Work was not the only place I learned about the media. I was an undergrad, majoring in broadcast journalism at the time of Columbine. In one of my classes we discussed the role of media in the reporting of the story. I shared a hypothesis in the class that part of the dynamic of violence in this case may have included the sources of media the murders were consuming. I was told by my professor at the time (who displayed a significant level of irritability towards my idea) that there was no evidence that supported a correlation between violent television programing, video games or music and persons committing violent acts. According to my professor all would have been prevented in that case with stronger gun laws. On its face that made sense, as one could do a lot of damage with a firearm; still, my professors vehement dismissal of my thoughts seemed wrong to me, but having no research to support my hypothesis, and pretty much apolitical or outright ignorant of political agendas (and the extent to which they infected so many of our institutions), I let the argument go…I didn’t want to get a bad grade get in the way of my intended path.

    I’d continue with my production assistant work in the evenings and wonder from time to time about what was happening in my classes. It certainly didn’t feel like an exchange of ideas were taking place. While my teacher told me guns were to blame it also didn’t escape my attention that the names, ages, pictures and forms of media Eric Harris and Dylan Klebold consumed were being reported around the clock on news radio and television. What happened to the good things we in the media were doing to prevent the encouragement of others to commit acts of violence, whether against oneself or others? Suddenly in the news room we were doing the opposite? This really started to bother me, especially when I spoke with the anchor who gave me the reasoning on the “incidents.” I’m paraphrasing, but it was along the lines of, “I just read what they give me.”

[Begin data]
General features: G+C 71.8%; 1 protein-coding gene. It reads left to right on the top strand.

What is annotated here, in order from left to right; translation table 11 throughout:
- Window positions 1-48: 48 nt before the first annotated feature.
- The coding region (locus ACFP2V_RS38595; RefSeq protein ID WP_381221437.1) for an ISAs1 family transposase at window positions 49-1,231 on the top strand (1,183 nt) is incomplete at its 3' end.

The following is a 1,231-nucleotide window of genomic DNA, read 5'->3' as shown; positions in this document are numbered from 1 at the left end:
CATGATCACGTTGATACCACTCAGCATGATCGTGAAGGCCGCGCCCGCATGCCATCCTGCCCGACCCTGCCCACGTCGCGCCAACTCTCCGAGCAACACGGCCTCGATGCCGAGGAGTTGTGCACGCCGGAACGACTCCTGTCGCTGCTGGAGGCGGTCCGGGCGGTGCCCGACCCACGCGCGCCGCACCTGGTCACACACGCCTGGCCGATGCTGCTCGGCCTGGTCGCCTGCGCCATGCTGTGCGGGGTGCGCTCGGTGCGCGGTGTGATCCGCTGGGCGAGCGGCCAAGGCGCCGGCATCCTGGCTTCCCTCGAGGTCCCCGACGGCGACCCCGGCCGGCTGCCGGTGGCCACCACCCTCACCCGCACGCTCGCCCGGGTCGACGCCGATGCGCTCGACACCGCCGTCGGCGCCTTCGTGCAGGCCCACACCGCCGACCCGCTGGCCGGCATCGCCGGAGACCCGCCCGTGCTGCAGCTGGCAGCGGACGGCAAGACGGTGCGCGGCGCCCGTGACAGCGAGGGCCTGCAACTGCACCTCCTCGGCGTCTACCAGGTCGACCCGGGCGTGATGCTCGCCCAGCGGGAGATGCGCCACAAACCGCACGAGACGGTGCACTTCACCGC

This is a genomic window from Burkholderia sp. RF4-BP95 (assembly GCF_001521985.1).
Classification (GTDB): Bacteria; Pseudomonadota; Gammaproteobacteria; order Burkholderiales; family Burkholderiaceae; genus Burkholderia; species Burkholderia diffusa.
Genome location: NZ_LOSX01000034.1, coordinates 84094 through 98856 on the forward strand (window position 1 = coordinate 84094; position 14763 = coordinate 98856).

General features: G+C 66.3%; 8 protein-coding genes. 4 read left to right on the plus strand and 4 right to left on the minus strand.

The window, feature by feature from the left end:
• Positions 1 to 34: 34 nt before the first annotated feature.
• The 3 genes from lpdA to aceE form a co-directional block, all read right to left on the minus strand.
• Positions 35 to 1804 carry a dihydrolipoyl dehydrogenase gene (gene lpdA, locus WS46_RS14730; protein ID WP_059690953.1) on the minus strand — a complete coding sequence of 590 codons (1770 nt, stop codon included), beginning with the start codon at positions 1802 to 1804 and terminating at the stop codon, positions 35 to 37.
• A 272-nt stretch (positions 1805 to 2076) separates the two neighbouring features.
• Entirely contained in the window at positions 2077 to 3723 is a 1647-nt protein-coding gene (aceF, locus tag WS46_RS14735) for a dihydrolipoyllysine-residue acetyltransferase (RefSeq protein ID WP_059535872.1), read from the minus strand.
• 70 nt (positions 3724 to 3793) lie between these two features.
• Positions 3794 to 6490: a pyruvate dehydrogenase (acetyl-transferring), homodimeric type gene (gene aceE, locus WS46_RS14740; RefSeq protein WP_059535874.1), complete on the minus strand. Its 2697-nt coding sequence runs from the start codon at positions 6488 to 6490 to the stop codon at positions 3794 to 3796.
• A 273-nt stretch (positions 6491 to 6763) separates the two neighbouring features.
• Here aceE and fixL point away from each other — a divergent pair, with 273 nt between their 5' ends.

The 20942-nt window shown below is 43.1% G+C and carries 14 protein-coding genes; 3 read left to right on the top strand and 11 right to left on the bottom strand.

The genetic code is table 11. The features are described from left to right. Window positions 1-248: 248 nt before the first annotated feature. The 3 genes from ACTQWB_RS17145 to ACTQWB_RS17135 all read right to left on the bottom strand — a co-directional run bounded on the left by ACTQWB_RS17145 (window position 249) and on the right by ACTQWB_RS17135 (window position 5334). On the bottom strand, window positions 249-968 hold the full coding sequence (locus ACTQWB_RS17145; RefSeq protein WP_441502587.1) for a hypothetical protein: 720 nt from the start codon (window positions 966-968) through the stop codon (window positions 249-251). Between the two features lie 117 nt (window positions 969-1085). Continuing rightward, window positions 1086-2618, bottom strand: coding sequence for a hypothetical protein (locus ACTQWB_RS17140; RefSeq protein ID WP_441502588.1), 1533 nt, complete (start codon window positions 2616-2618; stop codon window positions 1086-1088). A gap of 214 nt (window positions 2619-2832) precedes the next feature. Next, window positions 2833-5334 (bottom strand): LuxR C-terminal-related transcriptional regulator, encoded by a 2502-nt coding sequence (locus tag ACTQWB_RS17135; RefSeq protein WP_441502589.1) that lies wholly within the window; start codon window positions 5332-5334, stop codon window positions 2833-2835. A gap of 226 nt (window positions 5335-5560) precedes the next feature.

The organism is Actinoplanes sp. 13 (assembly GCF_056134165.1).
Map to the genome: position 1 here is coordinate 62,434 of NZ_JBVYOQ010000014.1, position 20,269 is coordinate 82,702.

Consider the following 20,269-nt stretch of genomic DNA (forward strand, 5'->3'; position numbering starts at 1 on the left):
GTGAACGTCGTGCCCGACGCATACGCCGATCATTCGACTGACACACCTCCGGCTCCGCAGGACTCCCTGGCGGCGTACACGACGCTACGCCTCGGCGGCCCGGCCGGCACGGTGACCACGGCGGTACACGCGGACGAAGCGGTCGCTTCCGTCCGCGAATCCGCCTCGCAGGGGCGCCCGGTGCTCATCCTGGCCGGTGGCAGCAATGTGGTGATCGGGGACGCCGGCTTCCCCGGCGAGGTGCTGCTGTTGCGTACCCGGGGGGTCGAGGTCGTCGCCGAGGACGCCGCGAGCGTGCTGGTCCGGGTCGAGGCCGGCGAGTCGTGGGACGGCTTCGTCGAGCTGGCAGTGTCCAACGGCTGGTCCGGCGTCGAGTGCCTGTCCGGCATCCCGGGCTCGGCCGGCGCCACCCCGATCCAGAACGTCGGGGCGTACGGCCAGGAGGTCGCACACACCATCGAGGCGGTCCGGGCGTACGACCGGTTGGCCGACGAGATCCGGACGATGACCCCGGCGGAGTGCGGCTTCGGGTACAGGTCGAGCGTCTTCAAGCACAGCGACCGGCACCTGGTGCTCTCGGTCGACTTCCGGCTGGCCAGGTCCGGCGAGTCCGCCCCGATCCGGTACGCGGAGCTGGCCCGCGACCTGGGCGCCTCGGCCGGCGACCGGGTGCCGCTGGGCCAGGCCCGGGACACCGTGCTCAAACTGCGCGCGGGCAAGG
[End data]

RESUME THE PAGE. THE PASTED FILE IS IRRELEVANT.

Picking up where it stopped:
This over the years of course has led to every profile of these mass shooters on the every expanding numbers of media platforms–some unfortunately with the ability to show the violence in real time. The reality of media today is that it is more agenda driven rather than fact driven. If the media is so concerned about preventing suicides, should it also be concerned about preventing mass shootings instead of providing instant fame for persons who are mentally unstable?

    Which leads me to how this ties into this story and all things Wuhan Virus, Covid-19, Corona virus.
    Narratives are being driving and thoughts and ideas are being stifled by OUR media, all with the “experts” showing they believe one thing today and the exact opposite tomorrow. Fellow citizens ratting out or shaming one another rather than realizing we are a nation of free people, free thinkers, free risk takers, free doers. The solution(s) to fighting Covid-19 and living our lives can’t possibly be figured out without the collective intelligence and the trial and error of a free people.

    We have learned something from this Rodeo that goes beyond shaming those who exercised their liberty by gathering together, or glaring at someone for wearing or not wearing a mask. We’ve learned that those who are so quick to shame are even quicker to vanish before validating their fellow Americans choice to live free, or consider evidence that questions the severity of this illness and the real number of deaths attributed to COVID. This Rodeo doesn’t mean that there is no COVID, it means, as Garth Brooks would say, “I could have miss the pain, but I’d of had to miss the dance.”